£40000 - £60000 per annum + Benefits + Bonus: Harrington Starr: C# Developer (...

    C# Full Stack Developer (.NET 4.0, ASP.NET, MVC, Ajax, WCF,SQL)

    £55000 - £65000 per annum + Benefits + Bonus: Harrington Starr: C# Full Stack ...

    AIFMD Business Analyst / Consultant - Investment Management

    £450 - £600 per day: Harrington Starr: AIFMD Business Analyst / Consultant - I...

    Business Analyst Solvency II SME (Pillar 1, 2 & 3) Insurance

    £450 - £600 per day: Harrington Starr: Business Analyst Solvency II SME (Pilla...

    Day In a Page

    Middle East crisis: We know all too much about the cruelty of Isis – but all too little about who they are

    We know all too much about the cruelty of Isis – but all too little about who they are

    Now Obama has seen the next US reporter to be threatened with beheading, will he blink, asks Robert Fisk
    Neanderthals lived alongside humans for centuries, latest study shows

    Final resting place of our Neanderthal neighbours revealed

    Bones dated to 40,000 years ago show species may have died out in Belgium species co-existed
    Scottish independence: The new Scots who hold fate of the UK in their hands

    The new Scots who hold fate of the UK in their hands

    Scotland’s immigrants are as passionate about the future of their adopted nation as anyone else
    Culture Minister Ed Vaizey: ‘lack of ethnic minority and black faces on TV is weird’

    'Lack of ethnic minority and black faces on TV is weird'

    Culture Minister Ed Vaizey calls for immediate action to address the problem
    7 best quadcopters and drones

    Flying fun: 7 best quadcopters and drones

    From state of the art devices with stabilised cameras to mini gadgets that can soar around the home, we take some flying objects for a spin
    Andy Murray: I quit while I’m ahead too often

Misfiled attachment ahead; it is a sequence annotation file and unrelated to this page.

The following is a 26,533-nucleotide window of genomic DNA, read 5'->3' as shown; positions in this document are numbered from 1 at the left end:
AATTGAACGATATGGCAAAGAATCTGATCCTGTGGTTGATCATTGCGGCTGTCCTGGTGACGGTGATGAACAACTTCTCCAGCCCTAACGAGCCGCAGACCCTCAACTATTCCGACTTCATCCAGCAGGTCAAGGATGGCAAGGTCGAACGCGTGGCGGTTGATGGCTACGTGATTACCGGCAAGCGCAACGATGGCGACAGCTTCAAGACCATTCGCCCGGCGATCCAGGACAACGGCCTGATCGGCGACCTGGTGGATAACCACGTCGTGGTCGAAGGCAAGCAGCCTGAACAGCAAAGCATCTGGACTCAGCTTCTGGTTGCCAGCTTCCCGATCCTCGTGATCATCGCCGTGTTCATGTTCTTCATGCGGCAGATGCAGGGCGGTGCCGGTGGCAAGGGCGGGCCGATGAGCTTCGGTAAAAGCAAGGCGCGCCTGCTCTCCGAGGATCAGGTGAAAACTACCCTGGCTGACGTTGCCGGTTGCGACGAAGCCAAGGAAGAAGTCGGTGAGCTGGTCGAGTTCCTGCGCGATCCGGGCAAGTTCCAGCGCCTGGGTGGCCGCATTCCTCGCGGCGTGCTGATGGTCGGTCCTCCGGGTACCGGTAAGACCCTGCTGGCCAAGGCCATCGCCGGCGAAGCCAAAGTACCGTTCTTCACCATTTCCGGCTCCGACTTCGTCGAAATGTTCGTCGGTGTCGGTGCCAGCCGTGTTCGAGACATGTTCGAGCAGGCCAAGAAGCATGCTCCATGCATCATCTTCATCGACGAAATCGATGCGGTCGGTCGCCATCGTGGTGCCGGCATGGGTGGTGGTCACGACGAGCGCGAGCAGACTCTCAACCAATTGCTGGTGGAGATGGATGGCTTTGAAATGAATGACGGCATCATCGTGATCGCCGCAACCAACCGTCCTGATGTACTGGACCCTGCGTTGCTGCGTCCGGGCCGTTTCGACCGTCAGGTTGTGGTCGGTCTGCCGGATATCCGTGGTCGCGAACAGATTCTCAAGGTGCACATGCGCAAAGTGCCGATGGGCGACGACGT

Andy Murray: I quit while I’m ahead too often

    British No 1 knows his consistency as well as his fitness needs working on as he prepares for the US Open after a ‘very, very up and down’ year
    Ferguson: In the heartlands of America, a descent into madness

    A descent into madness in America's heartlands

    David Usborne arrived in Ferguson, Missouri to be greeted by a scene more redolent of Gaza and Afghanistan
    BBC’s filming of raid at Sir Cliff’s home ‘may be result of corruption’

    BBC faces corruption allegation over its Sir Cliff police raid coverage

    Reporter’s relationship with police under scrutiny as DG is summoned by MPs to explain extensive live broadcast of swoop on singer’s home
    Lauded therapist Harley Mille still in limbo as battle to stay in Britain drags on

    Lauded therapist still in limbo as battle to stay in Britain drags on

    Australian Harley Miller is as frustrated by court delays as she is with the idiosyncrasies of immigration law
    Lewis Fry Richardson's weather forecasts changed the world. But could his predictions of war do the same?

    Lewis Fry Richardson's weather forecasts changed the world...

    But could his predictions of war do the same?
    Kate Bush asks fans not to take photos at her London gigs: 'I want to have contact with the audience, not iPhones'

    'I want to have contact with the audience, not iPhones'

    Kate Bush asks fans not to take photos at her London gigs
    Under-35s have rated gardening in their top five favourite leisure activities, but why?

    Young at hort

    Under-35s have rated gardening in their top five favourite leisure activities. But why are so many people are swapping sweaty clubs for leafy shrubs?
    Tim Vine, winner of the Funniest Joke of the Fringe award: 'making a quip as funny as possible is an art'

    Beyond a joke

    Tim Vine, winner of the Funniest Joke of the Fringe award, has nigh-on 200 in his act. So how are they conceived?
    The late Peter O'Toole shines in 'Katherine of Alexandria' despite illness

    The late Peter O'Toole shines in 'Katherine of Alexandria' despite illness

    Sadly though, the Lawrence of Arabia star is not around to lend his own critique
    Wicken Fen in Cambridgeshire: The joy of camping in a wetland nature reserve and sleeping under the stars

    A wild night out

    Wicken Fen in Cambridgeshire offers a rare chance to camp in a wetland nature reserve